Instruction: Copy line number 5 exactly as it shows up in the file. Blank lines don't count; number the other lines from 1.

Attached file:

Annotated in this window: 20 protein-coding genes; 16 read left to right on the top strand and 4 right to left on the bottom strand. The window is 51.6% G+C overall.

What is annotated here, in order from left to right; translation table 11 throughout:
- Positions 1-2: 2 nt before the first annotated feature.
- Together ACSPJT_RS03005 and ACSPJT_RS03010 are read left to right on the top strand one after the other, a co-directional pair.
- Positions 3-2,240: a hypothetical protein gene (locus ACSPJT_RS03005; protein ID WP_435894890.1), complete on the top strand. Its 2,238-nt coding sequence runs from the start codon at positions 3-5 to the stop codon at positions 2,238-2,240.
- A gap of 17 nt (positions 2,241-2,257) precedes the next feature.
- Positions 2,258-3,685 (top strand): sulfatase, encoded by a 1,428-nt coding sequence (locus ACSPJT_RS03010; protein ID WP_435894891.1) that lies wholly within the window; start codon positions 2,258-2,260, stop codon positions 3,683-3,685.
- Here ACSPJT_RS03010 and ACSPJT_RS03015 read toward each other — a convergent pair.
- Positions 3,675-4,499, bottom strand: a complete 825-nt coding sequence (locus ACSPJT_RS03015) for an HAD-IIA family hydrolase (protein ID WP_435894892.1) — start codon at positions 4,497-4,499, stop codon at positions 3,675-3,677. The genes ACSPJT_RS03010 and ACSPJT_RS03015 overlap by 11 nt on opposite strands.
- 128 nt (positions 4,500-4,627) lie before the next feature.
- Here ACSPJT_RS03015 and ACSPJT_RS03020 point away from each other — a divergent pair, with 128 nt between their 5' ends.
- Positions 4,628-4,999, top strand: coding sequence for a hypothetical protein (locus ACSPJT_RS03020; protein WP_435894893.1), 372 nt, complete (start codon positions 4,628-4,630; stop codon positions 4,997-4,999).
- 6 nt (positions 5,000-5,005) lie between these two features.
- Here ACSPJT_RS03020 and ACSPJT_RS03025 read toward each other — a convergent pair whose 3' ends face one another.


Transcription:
- Positions 3-2,240: a hypothetical protein gene (locus ACSPJT_RS03005; protein ID WP_435894890.1), complete on the top strand. Its 2,238-nt coding sequence runs from the start codon at positions 3-5 to the stop codon at positions 2,238-2,240.